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Cyberbullying

Who would have thought that several years ago we would have to be addressing such a thing as cyberbullying? But it is here and is causing major problems with middle school and high school students. Bullying is the aggressive behavior that is intentional and involves a power or strength. Traditionally, bullying has involved actions such as hitting or punching, verbal abuse or intimidation. Cyberbullying, which is sometimes referred to as online social cruelty or electronic bullying can involve the following:
  • sending mean, vulgar, or threatening messages or images
  • posting sensitive, private information about another person
  • pretending to be someone else in order to make that person look bad
  • intentionally excluding someone from an online group


Children and youth can cyberbully each other through emails, instant messaging, text or digital messages sent on cell phones, web pages, blogs, chat rooms or discussion groups and other informational communication technologies. One might wonder how common is cyberbullying . Recent studies have shown that 18% of students in grades 6-8 said they have been cyberbullied while 11% of these middle school children say they have cyberbullied others. 17% of 6-11 year olds and 36% of 12-17 year olds reported that someone said threatening or embarrassing things about them through email or text messages.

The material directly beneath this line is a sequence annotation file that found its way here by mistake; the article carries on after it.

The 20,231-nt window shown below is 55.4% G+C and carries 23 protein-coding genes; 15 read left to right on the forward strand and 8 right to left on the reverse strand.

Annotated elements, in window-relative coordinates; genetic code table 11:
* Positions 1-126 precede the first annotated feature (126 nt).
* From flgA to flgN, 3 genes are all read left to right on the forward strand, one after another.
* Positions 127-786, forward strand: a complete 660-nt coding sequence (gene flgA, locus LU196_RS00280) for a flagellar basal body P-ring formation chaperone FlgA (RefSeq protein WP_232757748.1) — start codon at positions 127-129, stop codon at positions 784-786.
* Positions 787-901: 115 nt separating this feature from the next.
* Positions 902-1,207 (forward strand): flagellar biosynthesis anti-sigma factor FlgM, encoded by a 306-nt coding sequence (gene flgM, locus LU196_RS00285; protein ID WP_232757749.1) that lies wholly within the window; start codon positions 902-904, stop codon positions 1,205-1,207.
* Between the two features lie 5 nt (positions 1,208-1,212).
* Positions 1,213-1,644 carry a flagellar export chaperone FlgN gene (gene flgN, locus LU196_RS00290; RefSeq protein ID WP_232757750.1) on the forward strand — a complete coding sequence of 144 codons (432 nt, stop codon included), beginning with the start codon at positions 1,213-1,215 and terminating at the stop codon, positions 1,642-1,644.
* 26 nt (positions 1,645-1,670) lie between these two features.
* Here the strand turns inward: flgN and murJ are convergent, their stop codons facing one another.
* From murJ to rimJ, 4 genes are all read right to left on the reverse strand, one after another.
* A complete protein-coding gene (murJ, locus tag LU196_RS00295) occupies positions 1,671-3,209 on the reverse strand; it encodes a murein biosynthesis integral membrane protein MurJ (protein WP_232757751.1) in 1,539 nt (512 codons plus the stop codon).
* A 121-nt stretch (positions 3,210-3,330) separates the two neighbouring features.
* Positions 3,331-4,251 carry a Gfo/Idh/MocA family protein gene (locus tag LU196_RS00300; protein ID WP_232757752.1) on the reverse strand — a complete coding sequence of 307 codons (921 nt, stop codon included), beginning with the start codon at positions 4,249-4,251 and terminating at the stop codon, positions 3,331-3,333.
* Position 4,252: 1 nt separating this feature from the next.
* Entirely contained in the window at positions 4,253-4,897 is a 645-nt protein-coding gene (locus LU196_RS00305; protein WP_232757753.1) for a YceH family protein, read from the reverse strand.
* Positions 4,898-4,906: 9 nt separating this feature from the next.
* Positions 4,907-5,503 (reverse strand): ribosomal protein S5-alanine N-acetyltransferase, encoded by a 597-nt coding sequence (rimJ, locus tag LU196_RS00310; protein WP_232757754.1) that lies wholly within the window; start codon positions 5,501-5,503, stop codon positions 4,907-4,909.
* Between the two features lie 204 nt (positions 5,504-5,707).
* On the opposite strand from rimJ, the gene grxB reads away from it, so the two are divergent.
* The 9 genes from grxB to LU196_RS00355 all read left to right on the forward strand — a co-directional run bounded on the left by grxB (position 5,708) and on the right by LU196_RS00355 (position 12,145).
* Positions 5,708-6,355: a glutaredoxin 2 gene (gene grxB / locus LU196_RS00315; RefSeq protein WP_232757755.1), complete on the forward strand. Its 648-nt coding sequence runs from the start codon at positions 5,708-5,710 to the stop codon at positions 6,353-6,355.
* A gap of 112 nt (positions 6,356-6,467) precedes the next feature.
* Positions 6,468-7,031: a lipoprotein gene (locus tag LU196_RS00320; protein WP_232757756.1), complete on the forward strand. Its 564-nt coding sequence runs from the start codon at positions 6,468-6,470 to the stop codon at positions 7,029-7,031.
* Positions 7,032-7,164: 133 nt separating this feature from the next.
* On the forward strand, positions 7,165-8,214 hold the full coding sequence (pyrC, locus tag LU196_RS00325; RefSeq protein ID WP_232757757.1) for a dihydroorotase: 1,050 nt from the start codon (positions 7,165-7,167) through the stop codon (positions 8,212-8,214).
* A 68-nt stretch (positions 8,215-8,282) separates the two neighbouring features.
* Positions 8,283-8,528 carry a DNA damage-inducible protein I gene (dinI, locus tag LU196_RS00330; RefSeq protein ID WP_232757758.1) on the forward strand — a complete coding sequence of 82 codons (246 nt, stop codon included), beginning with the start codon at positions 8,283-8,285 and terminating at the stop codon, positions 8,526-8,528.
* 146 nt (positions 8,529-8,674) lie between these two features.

What can parents do to address cyberbullying? Keep your home computers in easily viewable places, such as a family room or kitchen. Talk regularly with your child about online activities that he or she is involved in, encouraging them immediately if they become a victim of cyberbullying to let you know. Consider installing parental control filtering software and/or tracking programs but don't rely solely on these tools. Although adults must respect the privacy of children and youth, concerns for your child's safely may sometimes override these privacy concerns. Tell your child that you may review his or her online communications if you think there is reason for concern.Be sure to contact the police if cyberbullying involves threats of violence, extortion, obscene or harassing phone calls or text messages, stalking, hate crimes or child pornography. There is a great website for more information: www.stopbullyingnow.com if you want further information on cyberbullying.


Contact Us

Mental Health America Jackson County
P.O. Box 51
Seymour, IN 47274
Phone: (812) 522-3480
Fax: (812) 524-8176
E-mail: mhajc@cabjackson.org